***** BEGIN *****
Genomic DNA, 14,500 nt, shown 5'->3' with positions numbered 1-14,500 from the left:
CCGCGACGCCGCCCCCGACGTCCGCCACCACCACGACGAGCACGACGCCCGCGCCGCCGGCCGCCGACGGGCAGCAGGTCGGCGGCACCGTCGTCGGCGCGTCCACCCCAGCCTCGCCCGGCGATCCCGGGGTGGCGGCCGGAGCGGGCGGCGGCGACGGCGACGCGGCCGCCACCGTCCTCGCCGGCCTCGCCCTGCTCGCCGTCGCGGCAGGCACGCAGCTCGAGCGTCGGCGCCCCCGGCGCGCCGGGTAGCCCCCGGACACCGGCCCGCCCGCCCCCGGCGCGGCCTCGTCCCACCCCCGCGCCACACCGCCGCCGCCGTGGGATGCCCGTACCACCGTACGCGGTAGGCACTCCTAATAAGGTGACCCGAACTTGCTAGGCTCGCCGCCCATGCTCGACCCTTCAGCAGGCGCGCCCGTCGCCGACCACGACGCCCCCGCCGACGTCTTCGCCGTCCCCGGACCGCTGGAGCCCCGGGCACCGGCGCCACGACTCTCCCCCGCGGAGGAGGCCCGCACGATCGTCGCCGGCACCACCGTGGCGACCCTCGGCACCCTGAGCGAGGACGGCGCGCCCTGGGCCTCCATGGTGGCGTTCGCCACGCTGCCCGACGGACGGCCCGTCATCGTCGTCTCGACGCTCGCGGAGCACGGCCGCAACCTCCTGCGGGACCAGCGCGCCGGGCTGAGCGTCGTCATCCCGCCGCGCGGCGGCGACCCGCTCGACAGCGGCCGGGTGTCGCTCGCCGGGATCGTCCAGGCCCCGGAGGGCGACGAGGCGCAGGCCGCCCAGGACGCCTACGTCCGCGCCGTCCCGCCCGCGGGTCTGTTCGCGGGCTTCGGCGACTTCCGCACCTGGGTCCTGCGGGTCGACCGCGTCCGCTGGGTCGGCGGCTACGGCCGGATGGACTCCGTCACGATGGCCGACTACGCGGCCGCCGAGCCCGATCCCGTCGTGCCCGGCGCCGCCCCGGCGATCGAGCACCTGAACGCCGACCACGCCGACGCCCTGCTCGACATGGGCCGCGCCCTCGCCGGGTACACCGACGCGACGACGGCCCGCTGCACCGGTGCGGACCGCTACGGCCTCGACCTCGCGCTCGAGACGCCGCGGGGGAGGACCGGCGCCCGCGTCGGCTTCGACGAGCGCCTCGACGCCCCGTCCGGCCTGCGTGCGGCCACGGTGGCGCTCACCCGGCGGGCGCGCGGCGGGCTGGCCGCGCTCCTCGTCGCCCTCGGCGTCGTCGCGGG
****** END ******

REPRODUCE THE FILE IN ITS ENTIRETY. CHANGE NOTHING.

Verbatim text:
Genomic DNA, 14,500 nt, shown 5'->3' with positions numbered 1-14,500 from the left:
CCGCGACGCCGCCCCCGACGTCCGCCACCACCACGACGAGCACGACGCCCGCGCCGCCGGCCGCCGACGGGCAGCAGGTCGGCGGCACCGTCGTCGGCGCGTCCACCCCAGCCTCGCCCGGCGATCCCGGGGTGGCGGCCGGAGCGGGCGGCGGCGACGGCGACGCGGCCGCCACCGTCCTCGCCGGCCTCGCCCTGCTCGCCGTCGCGGCAGGCACGCAGCTCGAGCGTCGGCGCCCCCGGCGCGCCGGGTAGCCCCCGGACACCGGCCCGCCCGCCCCCGGCGCGGCCTCGTCCCACCCCCGCGCCACACCGCCGCCGCCGTGGGATGCCCGTACCACCGTACGCGGTAGGCACTCCTAATAAGGTGACCCGAACTTGCTAGGCTCGCCGCCCATGCTCGACCCTTCAGCAGGCGCGCCCGTCGCCGACCACGACGCCCCCGCCGACGTCTTCGCCGTCCCCGGACCGCTGGAGCCCCGGGCACCGGCGCCACGACTCTCCCCCGCGGAGGAGGCCCGCACGATCGTCGCCGGCACCACCGTGGCGACCCTCGGCACCCTGAGCGAGGACGGCGCGCCCTGGGCCTCCATGGTGGCGTTCGCCACGCTGCCCGACGGACGGCCCGTCATCGTCGTCTCGACGCTCGCGGAGCACGGCCGCAACCTCCTGCGGGACCAGCGCGCCGGGCTGAGCGTCGTCATCCCGCCGCGCGGCGGCGACCCGCTCGACAGCGGCCGGGTGTCGCTCGCCGGGATCGTCCAGGCCCCGGAGGGCGACGAGGCGCAGGCCGCCCAGGACGCCTACGTCCGCGCCGTCCCGCCCGCGGGTCTGTTCGCGGGCTTCGGCGACTTCCGCACCTGGGTCCTGCGGGTCGACCGCGTCCGCTGGGTCGGCGGCTACGGCCGGATGGACTCCGTCACGATGGCCGACTACGCGGCCGCCGAGCCCGATCCCGTCGTGCCCGGCGCCGCCCCGGCGATCGAGCACCTGAACGCCGACCACGCCGACGCCCTGCTCGACATGGGCCGCGCCCTCGCCGGGTACACCGACGCGACGACGGCCCGCTGCACCGGTGCGGACCGCTACGGCCTCGACCTCGCGCTCGAGACGCCGCGGGGGAGGACCGGCGCCCGCGTCGGCTTCGACGAGCGCCTCGACGCCCCGTCCGGCCTGCGTGCGGCCACGGTGGCGCTCACCCGGCGGGCGCGCGGCGGGCTGGCCGCGCTCCTCGTCGCCCTCGGCGTCGTCGCGGG